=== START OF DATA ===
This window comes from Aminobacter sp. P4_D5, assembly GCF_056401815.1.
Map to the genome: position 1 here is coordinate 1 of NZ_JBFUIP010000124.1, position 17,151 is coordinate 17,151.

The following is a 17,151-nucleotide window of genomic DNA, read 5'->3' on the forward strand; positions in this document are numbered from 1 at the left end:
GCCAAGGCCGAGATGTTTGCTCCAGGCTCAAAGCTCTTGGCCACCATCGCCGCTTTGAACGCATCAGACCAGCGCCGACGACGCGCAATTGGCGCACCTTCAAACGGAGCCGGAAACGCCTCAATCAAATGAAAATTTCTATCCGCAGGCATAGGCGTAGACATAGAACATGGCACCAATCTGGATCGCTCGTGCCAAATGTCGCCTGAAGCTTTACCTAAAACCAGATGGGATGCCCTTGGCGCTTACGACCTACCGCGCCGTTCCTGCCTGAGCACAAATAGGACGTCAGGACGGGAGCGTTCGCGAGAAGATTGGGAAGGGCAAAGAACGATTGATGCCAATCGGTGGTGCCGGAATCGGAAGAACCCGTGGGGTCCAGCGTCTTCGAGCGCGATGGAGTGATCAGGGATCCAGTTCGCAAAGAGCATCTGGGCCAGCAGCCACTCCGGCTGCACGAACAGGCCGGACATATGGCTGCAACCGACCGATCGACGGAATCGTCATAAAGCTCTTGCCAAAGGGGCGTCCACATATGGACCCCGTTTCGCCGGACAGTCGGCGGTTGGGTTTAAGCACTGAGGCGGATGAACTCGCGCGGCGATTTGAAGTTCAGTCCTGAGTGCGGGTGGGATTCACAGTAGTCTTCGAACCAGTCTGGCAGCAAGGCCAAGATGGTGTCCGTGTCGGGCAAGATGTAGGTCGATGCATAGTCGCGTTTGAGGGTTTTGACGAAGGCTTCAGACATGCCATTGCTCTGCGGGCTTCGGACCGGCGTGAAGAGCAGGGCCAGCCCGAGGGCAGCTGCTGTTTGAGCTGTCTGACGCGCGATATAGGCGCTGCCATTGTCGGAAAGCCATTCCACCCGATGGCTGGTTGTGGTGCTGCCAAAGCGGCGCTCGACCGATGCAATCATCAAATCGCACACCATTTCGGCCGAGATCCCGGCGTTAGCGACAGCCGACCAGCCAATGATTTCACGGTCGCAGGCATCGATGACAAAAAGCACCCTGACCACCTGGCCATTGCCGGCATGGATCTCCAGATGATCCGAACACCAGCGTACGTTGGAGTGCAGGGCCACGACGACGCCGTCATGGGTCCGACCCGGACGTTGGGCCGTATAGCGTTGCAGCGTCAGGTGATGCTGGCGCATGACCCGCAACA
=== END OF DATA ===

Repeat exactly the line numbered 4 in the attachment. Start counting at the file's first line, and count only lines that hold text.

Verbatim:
GCCAAGGCCGAGATGTTTGCTCCAGGCTCAAAGCTCTTGGCCACCATCGCCGCTTTGAACGCATCAGACCAGCGCCGACGACGCGCAATTGGCGCACCTTCAAACGGAGCCGGAAACGCCTCAATCAAATGAAAATTTCTATCCGCAGGCATAGGCGTAGACATAGAACATGGCACCAATCTGGATCGCTCGTGCCAAATGTCGCCTGAAGCTTTACCTAAAACCAGATGGGATGCCCTTGGCGCTTACGACCTACCGCGCCGTTCCTGCCTGAGCACAAATAGGACGTCAGGACGGGAGCGTTCGCGAGAAGATTGGGAAGGGCAAAGAACGATTGATGCCAATCGGTGGTGCCGGAATCGGAAGAACCCGTGGGGTCCAGCGTCTTCGAGCGCGATGGAGTGATCAGGGATCCAGTTCGCAAAGAGCATCTGGGCCAGCAGCCACTCCGGCTGCACGAACAGGCCGGACATATGGCTGCAACCGACCGATCGACGGAATCGTCATAAAGCTCTTGCCAAAGGGGCGTCCACATATGGACCCCGTTTCGCCGGACAGTCGGCGGTTGGGTTTAAGCACTGAGGCGGATGAACTCGCGCGGCGATTTGAAGTTCAGTCCTGAGTGCGGGTGGGATTCACAGTAGTCTTCGAACCAGTCTGGCAGCAAGGCCAAGATGGTGTCCGTGTCGGGCAAGATGTAGGTCGATGCATAGTCGCGTTTGAGGGTTTTGACGAAGGCTTCAGACATGCCATTGCTCTGCGGGCTTCGGACCGGCGTGAAGAGCAGGGCCAGCCCGAGGGCAGCTGCTGTTTGAGCTGTCTGACGCGCGATATAGGCGCTGCCATTGTCGGAAAGCCATTCCACCCGATGGCTGGTTGTGGTGCTGCCAAAGCGGCGCTCGACCGATGCAATCATCAAATCGCACACCATTTCGGCCGAGATCCCGGCGTTAGCGACAGCCGACCAGCCAATGATTTCACGGTCGCAGGCATCGATGACAAAAAGCACCCTGACCACCTGGCCATTGCCGGCATGGATCTCCAGATGATCCGAACACCAGCGTACGTTGGAGTGCAGGGCCACGACGACGCCGTCATGGGTCCGACCCGGACGTTGGGCCGTATAGCGTTGCAGCGTCAGGTGATGCTGGCGCATGACCCGCAACA